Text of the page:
Low-carb diets including keto and paleo have exploded in popularity as their followers chase fast weight loss. But if they’re poorly planned, such diets have a major potential downside: they may not provide enough fibre.
Carb-rich foods are the major source of dietary fibre, which basically does two things: it helps to shunt things along your digestive tract (which is why many constipation remedies are fibre bombs); and it feeds the “good” microbes in your gut, boosting your overall health.
A major new review published in The Lancet confirms the benefits of a high-fibre diet, finding that eating 25-30g fibre a day is linked to a significantly reduced risk of non-communicable diseases.
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The review, which analysed 185 observational studies canvassing almost 5000 people, suggested that those who ate the most fibre had lower odds of premature death, heart disease, stroke, type 2 diabetes and colorectal cancer, and were also more likely to have a lower body weight, cholesterol and blood pressure.
Higher fibre intake — upwards of 30g a day — was linked to even lower odds of these diseases.
“Fibre-rich whole foods that require chewing and retain much of their structure in the gut increase satiety and help weight control and can favourably influence lipid and glucose levels,” said study co-author Professor Jim Mann, from New Zealand’s University of Otago, in a statement.
“The breakdown of fibre in the large bowel by the resident bacteria has additional wide-ranging effects including protection from colorectal cancer.”
According to a 2018 analysis in the journal Nutrients, Australian adults consume about 20g fibre a day — the same amount as the average adult around the world. “Fibre is a nutrient of concern in Australian diets, with most children and adults falling short of recommendations,” noted that study’s authors.
The Lancet paper identified the benefits of fibre from whole foods — so synthetic fibre (which is added to some snack foods — there’s even a fibre-enriched variety of Coca-Cola) and extracted fibre (such as powders) may not deliver the same health benefits.
Rich whole-food sources of fibre include vegetables and fruit (particularly with the skins left on), pulses (aka legumes or beans), and especially whole grains (such as oats, quinoa, couscous, and brown bread, pasta and rice).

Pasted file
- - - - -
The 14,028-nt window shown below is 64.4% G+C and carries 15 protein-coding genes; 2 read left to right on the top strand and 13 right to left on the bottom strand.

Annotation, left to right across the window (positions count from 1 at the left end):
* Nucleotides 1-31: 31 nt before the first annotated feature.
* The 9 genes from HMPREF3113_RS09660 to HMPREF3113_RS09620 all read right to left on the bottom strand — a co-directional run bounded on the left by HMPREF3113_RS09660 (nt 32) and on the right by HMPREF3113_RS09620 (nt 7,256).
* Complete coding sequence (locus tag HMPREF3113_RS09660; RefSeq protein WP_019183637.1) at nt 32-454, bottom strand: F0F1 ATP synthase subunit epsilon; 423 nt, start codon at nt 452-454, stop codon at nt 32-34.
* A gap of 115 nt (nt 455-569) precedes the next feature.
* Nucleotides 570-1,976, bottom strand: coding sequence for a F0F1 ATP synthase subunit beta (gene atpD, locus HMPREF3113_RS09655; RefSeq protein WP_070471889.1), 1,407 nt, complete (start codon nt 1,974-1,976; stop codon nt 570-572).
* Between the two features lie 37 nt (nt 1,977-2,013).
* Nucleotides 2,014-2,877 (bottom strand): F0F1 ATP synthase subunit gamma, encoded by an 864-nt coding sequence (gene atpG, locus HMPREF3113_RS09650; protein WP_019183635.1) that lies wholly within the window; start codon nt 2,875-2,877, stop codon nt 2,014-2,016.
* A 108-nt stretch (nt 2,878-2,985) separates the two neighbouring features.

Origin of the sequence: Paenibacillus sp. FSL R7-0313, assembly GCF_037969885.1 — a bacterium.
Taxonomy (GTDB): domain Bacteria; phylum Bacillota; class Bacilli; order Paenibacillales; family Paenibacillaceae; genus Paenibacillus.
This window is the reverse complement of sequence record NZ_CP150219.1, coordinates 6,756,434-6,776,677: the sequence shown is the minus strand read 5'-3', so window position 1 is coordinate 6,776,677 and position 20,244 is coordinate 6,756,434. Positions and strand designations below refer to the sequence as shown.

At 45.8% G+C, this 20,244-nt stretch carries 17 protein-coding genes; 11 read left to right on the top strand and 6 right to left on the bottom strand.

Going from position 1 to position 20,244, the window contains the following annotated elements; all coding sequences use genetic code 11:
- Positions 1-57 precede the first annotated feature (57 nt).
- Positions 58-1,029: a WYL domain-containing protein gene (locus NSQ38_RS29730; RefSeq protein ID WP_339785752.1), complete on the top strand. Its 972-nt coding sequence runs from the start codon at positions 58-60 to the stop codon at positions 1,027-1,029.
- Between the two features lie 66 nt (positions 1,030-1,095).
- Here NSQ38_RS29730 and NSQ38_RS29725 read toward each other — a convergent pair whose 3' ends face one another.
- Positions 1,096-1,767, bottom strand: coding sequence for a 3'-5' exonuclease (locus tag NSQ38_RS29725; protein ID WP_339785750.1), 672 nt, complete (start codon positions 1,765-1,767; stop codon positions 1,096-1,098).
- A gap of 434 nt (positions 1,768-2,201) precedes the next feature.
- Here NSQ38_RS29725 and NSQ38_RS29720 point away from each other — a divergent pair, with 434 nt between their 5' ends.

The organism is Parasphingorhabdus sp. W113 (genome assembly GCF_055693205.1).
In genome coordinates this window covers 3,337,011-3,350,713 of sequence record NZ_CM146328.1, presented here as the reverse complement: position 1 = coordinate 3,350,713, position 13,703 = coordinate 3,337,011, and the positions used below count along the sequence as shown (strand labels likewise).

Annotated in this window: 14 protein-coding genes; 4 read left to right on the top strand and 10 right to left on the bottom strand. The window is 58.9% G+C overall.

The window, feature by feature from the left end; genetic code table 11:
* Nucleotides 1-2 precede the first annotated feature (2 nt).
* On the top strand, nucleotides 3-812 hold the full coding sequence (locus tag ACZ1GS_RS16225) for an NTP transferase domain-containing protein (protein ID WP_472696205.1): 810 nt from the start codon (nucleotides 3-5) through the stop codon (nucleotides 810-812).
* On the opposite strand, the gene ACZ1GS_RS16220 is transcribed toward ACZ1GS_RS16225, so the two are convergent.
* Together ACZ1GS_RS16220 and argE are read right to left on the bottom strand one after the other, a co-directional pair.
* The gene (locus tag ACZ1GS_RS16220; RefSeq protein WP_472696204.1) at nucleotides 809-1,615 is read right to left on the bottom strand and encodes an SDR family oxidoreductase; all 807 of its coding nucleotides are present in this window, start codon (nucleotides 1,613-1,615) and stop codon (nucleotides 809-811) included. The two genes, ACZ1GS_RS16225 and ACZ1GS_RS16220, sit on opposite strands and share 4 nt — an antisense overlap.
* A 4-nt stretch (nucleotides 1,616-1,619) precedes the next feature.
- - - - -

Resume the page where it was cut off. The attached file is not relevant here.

“Our findings provide convincing evidence for nutrition guidelines to focus on increasing dietary fibre and on replacing refined grains with whole grains. This reduces incidence risk and mortality from a broad range of important diseases,” said Mann.
(FYI, Australia’s National Health and Medical Research Council already prescribes 25-30g fibre a day for adults, and the Australian Dietary Guidelines recommend 4-6 serves of whole and high-fibre grain foods a day.)
Mann and his co-authors noted that the only potential downside of higher fibre consumption might be for those who have low iron or mineral levels — whole grains may further reduce iron levels.
And another well-known downside to fibre is that adding it to your diet too fast can lead to what’s politely described as gastrointestinal distress.
The takeaway from this study is that, if you experiment with a low-carb diet, it’s critical it provides enough fibre (a dietitian can provide advice on how to do this).
Carbohydrates are a diverse food group, so saying “carbs are good” or “carbs are bad” is as meaningless as saying “food is good” or “food is bad”. Rather, some types of carbs are better for you than others. Keep the nutritious carbs (from those fibre-rich sources listed above) and cut the less nutritious ones (such as white breads, pasta and rice, and refined sugars — basically, less of what you get out of a box or packet).
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